The Homework Debate Is Ending
Because traditional assignments are being hacked
Hacking Homework: Are you tired of the same old excuses for missing homework? “My printer is broken; I emailed it to you; I forgot my backpack.” Is the routine of creating and grading nightly homework wearing you down?
Are you still wondering: Is homework valuable?Is homework unnecessary? It’s time to stop the excuses and end the debate! Educators, students, and parents are ready for change, and Hacking Homework brings it.
Hacking Homework is available October 2016
Read it today – fix it tomorrow
As schools and educators continue to struggle with homework, renowned teachers and presenters Starr Sackstein and Connie Hamilton provide 10 practical solutions to common problems associated with learning outside the classroom, including:
- Teaching students to be accountable for learning during the school day
- Shaping homework policies with teachers and administrators
- Building relationships with parents and empowering them to guide learning at home
- Shaking up how learning happens at home
- Connecting play with learning (It should be both meaningful and fun!)
- Helping students self-assess and track learning at home
Inside Hacking Homework, coming October 2016
If you want all stakeholders to embrace and enjoy learning beyond the school day, you have to create amazing opportunities that kids can’t wait to complete.
Give students the joy of independent learning today, and watch the homework debate disappear forever.
Look for Hacking Homework October 2016.
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I learned from the Fly Lady that just 15 minutes can make a huge dent in my housework to-do list. I love the 15-minute rule - many times my family has gone from messy and cranky to tidy and motivated in a mere 15 minutes.
A timer is housework magic, and I have good news – a timer works like magic during homework too.
First, a timer helps my kids to get started on homework when they are tired and overwhelmed. For example, I'll encourage them by saying, "just do your math for 15 minutes, and then let’s see how much you got finished."
That gets them started, and usually, they are pretty happy with how much work they’ve completed in that 15 minutes. Once, I saw my daughter finish her math homework in 9 minutes. I was able to point out that she spent longer complaining about it than doing it.
That was a nice mom moment.
Social Media Free
My kids are more willing to put their phones aside during homework if they know it’s only for a set period of time. They dislike being out of the social media loop for even 20 minutes, but they are beginning to understand that multitasking during homework is not efficient or beneficial to learning.
When my kids know they can check their phone in 15 or 20 minutes, they find it easier to put their phones away and focus on the task at hand. I will suggest that they do a subject for 20 minutes, and when the timer goes off they check their social media accounts for 5 minutes. They generally find that to be something they can agree to do. Hopefully, they are learning the kind of habits that they will carry to college too.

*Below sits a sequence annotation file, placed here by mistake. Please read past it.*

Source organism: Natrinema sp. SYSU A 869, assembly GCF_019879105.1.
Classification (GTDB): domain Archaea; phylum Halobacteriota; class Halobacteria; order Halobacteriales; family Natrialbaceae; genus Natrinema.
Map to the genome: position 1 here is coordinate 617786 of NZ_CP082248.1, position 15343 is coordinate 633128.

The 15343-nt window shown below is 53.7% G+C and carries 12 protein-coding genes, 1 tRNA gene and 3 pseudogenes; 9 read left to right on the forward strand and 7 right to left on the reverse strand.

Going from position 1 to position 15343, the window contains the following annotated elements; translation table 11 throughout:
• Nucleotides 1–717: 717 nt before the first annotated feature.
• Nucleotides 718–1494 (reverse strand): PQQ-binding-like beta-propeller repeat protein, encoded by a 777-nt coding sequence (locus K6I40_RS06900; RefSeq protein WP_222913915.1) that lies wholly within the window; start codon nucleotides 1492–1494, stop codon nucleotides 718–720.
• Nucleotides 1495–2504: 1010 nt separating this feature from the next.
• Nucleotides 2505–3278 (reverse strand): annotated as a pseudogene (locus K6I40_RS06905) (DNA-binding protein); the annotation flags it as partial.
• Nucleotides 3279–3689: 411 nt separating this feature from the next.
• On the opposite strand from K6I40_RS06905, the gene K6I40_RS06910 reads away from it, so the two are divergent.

One of my sons has ADD, and when he was younger, he would get anxious at the thought of having to sit still to do his homework. Setting a timer worked for him. In middle school, we set the timer for 15 minutes, and he worked as hard as he could for 15 minutes. Then, he went outside to shoot baskets in the driveway for 5 minutes. Then, back to homework for the next 15 minutes. As he got older, the 15 minutes could be stretched for longer time periods, but he was always rewarded with activity at the end.
It is worth noting that the 15 minutes on 5 minutes off system did not work at all for my oldest son. He works like a locomotive. It takes him a while to get a full head of steam, but once he does, he can go for a stretch before he needs a break. If I made him adhere to the same rhythm as my ADD son, he never would have gotten anything done. Observe your children and play to their strengths.
Keeps Things Moving for Perfectionists
A timer keeps things moving along for those kids who are never satisfied with their work. If you have that child, agree ahead of time how long an assignment should take. Set the timer and let them go. When the timer goes off, remind them that it’s time to move on to their next task. A timer will help keep them moving along and from being bogged down in one assignment all night.
Good Practice for Timed Tests
Let’s face it – a lot of the most important tasks our kids will have to do academically are timed. The obvious ones are standardized tests and college admissions testing, but remember that classroom tests, and in-class assignments are also timed. Our children have time pressure on their academics frequently, and one way we can help them learn to function with that pressure is to use a timer at home when they are doing homework.
My favorite homework hack is a timer. As the Fly Lady says, you can do anything for 15 minutes – I’ll add, even homework.
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Maureen Paschal is a freelance writer, a teacher-librarian, and a mom of four almost grown kids. She blogs at Raising The Capable Student where her goal is helping parents to keep family life a priority and school success in perspective. Her work has been featured in On Parenting from the Washington Post, Grown and Flown, Perfection Pending, and Today Parents.
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